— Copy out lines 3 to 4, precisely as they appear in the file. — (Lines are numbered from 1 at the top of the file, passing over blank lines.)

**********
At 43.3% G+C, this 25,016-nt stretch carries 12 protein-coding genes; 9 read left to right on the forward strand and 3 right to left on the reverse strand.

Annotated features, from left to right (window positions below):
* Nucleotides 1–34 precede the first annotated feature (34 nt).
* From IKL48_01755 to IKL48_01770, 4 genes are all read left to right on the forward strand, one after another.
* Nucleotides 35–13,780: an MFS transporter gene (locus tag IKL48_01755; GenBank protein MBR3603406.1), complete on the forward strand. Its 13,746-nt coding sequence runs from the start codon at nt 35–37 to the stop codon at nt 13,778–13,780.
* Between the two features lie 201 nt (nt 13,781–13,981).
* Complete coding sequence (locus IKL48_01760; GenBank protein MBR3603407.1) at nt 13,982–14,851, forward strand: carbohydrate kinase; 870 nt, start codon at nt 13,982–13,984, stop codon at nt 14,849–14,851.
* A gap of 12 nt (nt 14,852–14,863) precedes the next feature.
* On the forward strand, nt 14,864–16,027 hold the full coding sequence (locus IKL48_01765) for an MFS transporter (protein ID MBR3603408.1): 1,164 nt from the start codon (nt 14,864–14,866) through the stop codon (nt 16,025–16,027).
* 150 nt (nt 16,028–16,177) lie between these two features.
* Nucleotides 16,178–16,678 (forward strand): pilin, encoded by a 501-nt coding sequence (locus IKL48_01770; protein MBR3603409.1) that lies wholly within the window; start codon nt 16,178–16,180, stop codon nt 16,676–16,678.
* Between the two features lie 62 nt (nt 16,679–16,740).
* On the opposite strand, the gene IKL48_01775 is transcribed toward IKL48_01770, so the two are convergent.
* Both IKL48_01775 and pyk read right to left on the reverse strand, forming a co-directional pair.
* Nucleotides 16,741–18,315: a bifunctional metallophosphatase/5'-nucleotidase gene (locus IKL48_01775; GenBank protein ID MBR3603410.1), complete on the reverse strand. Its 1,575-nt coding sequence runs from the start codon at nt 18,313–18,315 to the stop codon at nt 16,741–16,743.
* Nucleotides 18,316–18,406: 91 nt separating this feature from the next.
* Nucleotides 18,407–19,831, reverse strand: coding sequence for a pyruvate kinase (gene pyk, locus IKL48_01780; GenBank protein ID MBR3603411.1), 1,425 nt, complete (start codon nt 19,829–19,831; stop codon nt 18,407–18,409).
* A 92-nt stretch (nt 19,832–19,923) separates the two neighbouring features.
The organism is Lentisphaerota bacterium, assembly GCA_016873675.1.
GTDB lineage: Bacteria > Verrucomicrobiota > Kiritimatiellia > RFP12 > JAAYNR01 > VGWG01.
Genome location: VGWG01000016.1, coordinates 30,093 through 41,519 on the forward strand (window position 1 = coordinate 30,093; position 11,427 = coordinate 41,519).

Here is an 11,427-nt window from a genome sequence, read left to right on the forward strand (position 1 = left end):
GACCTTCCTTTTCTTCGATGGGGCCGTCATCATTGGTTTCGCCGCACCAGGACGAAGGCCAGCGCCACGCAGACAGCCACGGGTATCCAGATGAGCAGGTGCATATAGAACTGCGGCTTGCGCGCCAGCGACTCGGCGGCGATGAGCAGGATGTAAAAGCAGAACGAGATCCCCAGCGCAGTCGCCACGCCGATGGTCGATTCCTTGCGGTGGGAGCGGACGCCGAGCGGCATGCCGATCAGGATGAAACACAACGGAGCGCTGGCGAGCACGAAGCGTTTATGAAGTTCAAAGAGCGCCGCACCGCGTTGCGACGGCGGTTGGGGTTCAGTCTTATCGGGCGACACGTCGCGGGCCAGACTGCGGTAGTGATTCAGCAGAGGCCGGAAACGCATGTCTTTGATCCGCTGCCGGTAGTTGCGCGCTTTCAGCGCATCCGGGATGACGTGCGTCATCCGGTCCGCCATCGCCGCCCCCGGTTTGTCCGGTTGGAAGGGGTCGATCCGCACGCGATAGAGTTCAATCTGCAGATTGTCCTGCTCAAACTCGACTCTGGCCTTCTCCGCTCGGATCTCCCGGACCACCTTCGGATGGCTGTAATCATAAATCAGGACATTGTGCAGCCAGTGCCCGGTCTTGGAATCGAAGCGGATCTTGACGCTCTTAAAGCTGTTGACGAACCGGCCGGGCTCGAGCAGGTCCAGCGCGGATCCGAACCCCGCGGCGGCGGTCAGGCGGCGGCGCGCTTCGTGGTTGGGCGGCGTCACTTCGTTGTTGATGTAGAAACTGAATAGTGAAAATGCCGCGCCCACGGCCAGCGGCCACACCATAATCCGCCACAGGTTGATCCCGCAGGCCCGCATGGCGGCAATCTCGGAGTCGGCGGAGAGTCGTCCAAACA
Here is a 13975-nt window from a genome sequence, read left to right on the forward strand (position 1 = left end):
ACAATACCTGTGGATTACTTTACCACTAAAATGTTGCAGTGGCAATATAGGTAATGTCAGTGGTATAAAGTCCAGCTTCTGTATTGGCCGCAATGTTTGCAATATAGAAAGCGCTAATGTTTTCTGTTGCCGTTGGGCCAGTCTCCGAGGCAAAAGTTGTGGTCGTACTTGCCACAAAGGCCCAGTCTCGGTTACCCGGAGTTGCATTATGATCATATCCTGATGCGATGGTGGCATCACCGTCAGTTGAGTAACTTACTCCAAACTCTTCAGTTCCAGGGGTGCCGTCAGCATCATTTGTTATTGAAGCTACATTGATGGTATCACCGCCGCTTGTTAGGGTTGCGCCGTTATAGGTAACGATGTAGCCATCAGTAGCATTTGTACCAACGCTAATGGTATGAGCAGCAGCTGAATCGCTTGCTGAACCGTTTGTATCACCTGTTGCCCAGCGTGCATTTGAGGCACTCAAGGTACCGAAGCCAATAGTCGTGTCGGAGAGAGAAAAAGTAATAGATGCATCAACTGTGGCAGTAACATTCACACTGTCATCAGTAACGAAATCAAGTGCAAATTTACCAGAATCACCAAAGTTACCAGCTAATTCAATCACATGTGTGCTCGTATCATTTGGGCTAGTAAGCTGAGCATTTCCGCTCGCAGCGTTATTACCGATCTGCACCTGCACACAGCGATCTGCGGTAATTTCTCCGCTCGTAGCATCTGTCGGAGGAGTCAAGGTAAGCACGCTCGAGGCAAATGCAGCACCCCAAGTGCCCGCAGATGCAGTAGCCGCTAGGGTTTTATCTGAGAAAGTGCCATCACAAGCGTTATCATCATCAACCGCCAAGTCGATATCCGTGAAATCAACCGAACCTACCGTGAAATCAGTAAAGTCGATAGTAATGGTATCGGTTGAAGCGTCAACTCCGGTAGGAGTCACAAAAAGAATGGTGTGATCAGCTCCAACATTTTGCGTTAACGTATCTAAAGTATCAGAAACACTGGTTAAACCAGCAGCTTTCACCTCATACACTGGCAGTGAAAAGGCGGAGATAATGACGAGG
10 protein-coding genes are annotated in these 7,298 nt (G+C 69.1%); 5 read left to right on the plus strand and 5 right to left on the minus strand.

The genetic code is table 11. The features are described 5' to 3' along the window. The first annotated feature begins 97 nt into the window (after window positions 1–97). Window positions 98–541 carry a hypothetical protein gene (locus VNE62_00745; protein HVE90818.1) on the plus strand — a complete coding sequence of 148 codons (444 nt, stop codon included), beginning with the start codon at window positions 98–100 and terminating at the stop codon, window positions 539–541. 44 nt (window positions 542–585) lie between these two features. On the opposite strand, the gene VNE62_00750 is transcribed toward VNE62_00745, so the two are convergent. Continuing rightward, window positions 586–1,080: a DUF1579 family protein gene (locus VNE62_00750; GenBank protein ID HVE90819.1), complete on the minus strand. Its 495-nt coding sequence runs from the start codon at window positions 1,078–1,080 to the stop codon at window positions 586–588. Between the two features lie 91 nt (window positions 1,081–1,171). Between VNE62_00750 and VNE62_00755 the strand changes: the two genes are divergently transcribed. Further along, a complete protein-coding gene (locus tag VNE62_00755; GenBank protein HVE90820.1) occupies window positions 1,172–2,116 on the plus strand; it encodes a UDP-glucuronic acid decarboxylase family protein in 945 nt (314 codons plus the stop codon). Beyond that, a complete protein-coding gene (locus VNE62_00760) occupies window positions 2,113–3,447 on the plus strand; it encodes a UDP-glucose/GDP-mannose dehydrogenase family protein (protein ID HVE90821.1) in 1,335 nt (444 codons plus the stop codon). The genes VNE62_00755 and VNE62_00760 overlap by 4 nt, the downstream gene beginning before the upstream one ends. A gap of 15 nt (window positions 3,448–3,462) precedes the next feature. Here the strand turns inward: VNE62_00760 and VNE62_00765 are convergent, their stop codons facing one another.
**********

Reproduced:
* Nucleotides 1–34 precede the first annotated feature (34 nt).
* From IKL48_01755 to IKL48_01770, 4 genes are all read left to right on the forward strand, one after another.